Italy: Berlusconi bid to double migrant detention period defeated

Italian lawmakers April 8 rejected a bid to triple the amount of time undocumented immigrants can be detained, in a rare defeat for Prime Minister Silvio Berlusconi’s ruling coalition. In a narrow vote, opposition deputies—joined by some members of Berlusconi’s own conservative coalition—voted against extending the period from two months to six months.

The opposition amendment to a government security decree containing the provision was approved by a 232-225 vote, in parliament’s lower-house Chamber of Deputies. There were 12 abstentions. “I am incensed,” Interior Minister Roberto Maroni, one of the strongest proponents of the measure, said after the vote. Maroni charged it amounted “to an amnesty for illegal immigrants and represents an irresistible call for more landings” on Italy’s shores by those making clandestine crossings of the Mediterranean from North Africa.

The current two-month limit for migrants to be detained at “reception camps” is insufficient to allow proper identification, which is necessary for their repatriation, said Maroni, a member of the anti-immigration Northern League. (DPA, April 8)

The vote comes in the wake of several controversies surrounding “illegal” immigration in Italy. Earlier this month, police discovered 24 Afghan children living in filthy conditions in the sewer system under Rome’s railway station. (AFP, April 5) On March 30, an overcrowded ship full of Italy-bound migrants capsized off Libya, leaving more than 230 dead. (NYT, April 2)

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  1. Stranded migrants land in Sicily
    From AKI, April 20:

    Italy has allowed a Turkish cargo vessel containing about 140 illegal immigrants to land on the southern island of Sicily on humanitarian grounds after Malta refused to accept them. Thirty of the illegal migrants aboard the merchant vessel Pinar arrived at Porto Emepedocle early Monday, and the others were expected to follow.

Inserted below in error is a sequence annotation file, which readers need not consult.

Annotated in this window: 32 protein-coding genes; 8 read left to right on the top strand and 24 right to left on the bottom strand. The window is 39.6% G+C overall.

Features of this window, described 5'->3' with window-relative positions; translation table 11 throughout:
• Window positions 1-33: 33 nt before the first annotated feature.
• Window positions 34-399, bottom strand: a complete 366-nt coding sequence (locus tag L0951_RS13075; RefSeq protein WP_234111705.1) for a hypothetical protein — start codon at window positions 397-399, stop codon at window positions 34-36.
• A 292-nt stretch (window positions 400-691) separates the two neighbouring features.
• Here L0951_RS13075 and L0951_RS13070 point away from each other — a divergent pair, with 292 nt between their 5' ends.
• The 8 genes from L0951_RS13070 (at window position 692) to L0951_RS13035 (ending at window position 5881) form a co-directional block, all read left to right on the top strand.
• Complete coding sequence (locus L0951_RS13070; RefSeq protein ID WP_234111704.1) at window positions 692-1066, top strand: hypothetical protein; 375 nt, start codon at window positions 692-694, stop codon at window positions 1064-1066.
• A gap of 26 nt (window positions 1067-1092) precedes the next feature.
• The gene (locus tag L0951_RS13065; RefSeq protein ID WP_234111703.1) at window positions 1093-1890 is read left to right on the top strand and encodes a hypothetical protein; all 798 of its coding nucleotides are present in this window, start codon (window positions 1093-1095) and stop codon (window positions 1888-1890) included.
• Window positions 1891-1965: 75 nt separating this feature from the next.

Italy’s foreign ministry said on Sunday it had decided to accept the illegal migrants after negotiations collapsed with Malta over the immigrants’ fate.

    The migrants had been kept waiting in international waters, about 40 kilometers southwest of the Italian island of Lampedusa, for three days before the decision was made to accept them.

    The situation became even more dramatic on Sunday, after a series of telephone calls between Italian prime minister Silvio Berlusconi and leaders from Malta and the European Union.

    The immigrants were picked up by the Turkish cargo ship Pinar on Thursday, after the two boats they were travelling on started sinking.

    Major Clinton O’Neill, spokesman for the Maltese army rescue co-ordination centre, said that the Pinar was diverted to intervene and rescue the immigrants after it was identified as the nearest vessel.

    “We then instructed the ship to proceed to the nearest safe haven. It was Lampedusa,” he said.

    Italy had insisted that the Pinar was in Malta’s search and rescue area, arguing that Malta should have accepted the migrants.

    “I’ve asked and continue to ask Malta to accept its responsibilities which it undertook according to international treaties,” Roberto Maroni, the Italian interior minister, said last Friday.

    Malta has argued that under international conventions, the nearest port of call, Lampedusa, should be obliged to accept the rescued migrants.

    Each year, tens of thousands of migrants pay people smugglers to try to reach Italy. Many aim for the Italian island of Lampedusa, a tiny island that is closer to the African continent than Europe, but their boats often capsize and many drown. Others die of thirst, hunger and heatstroke.

    The number of illegal migrants arriving in Italy by boat rose by 75 per cent in 2008, reaching 36,900 people. The government said 30,000 landed on the Sicilian coast.